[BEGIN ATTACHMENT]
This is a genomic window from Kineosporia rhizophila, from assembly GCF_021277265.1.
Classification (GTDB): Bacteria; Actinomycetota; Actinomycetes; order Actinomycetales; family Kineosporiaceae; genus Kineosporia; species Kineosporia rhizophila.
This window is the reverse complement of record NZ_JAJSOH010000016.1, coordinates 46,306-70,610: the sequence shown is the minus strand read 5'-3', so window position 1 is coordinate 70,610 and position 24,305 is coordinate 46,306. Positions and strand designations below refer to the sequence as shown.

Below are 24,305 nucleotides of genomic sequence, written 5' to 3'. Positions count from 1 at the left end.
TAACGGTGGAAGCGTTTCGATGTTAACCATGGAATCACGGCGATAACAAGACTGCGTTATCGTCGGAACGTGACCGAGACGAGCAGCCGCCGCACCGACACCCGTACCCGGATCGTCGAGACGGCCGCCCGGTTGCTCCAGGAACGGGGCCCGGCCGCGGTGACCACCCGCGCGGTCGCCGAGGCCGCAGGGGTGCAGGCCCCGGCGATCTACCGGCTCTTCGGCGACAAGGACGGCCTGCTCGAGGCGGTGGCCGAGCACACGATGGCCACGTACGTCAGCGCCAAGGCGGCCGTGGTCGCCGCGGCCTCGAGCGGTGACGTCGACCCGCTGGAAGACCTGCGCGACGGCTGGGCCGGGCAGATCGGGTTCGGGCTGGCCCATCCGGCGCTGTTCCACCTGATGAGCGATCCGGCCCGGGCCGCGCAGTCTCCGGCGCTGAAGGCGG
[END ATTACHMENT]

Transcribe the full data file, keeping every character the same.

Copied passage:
This is a genomic window from Kineosporia rhizophila, from assembly GCF_021277265.1.
Classification (GTDB): Bacteria; Actinomycetota; Actinomycetes; order Actinomycetales; family Kineosporiaceae; genus Kineosporia; species Kineosporia rhizophila.
This window is the reverse complement of record NZ_JAJSOH010000016.1, coordinates 46,306-70,610: the sequence shown is the minus strand read 5'-3', so window position 1 is coordinate 70,610 and position 24,305 is coordinate 46,306. Positions and strand designations below refer to the sequence as shown.

Below are 24,305 nucleotides of genomic sequence, written 5' to 3'. Positions count from 1 at the left end.
TAACGGTGGAAGCGTTTCGATGTTAACCATGGAATCACGGCGATAACAAGACTGCGTTATCGTCGGAACGTGACCGAGACGAGCAGCCGCCGCACCGACACCCGTACCCGGATCGTCGAGACGGCCGCCCGGTTGCTCCAGGAACGGGGCCCGGCCGCGGTGACCACCCGCGCGGTCGCCGAGGCCGCAGGGGTGCAGGCCCCGGCGATCTACCGGCTCTTCGGCGACAAGGACGGCCTGCTCGAGGCGGTGGCCGAGCACACGATGGCCACGTACGTCAGCGCCAAGGCGGCCGTGGTCGCCGCGGCCTCGAGCGGTGACGTCGACCCGCTGGAAGACCTGCGCGACGGCTGGGCCGGGCAGATCGGGTTCGGGCTGGCCCATCCGGCGCTGTTCCACCTGATGAGCGATCCGGCCCGGGCCGCGCAGTCTCCGGCGCTGAAGGCGG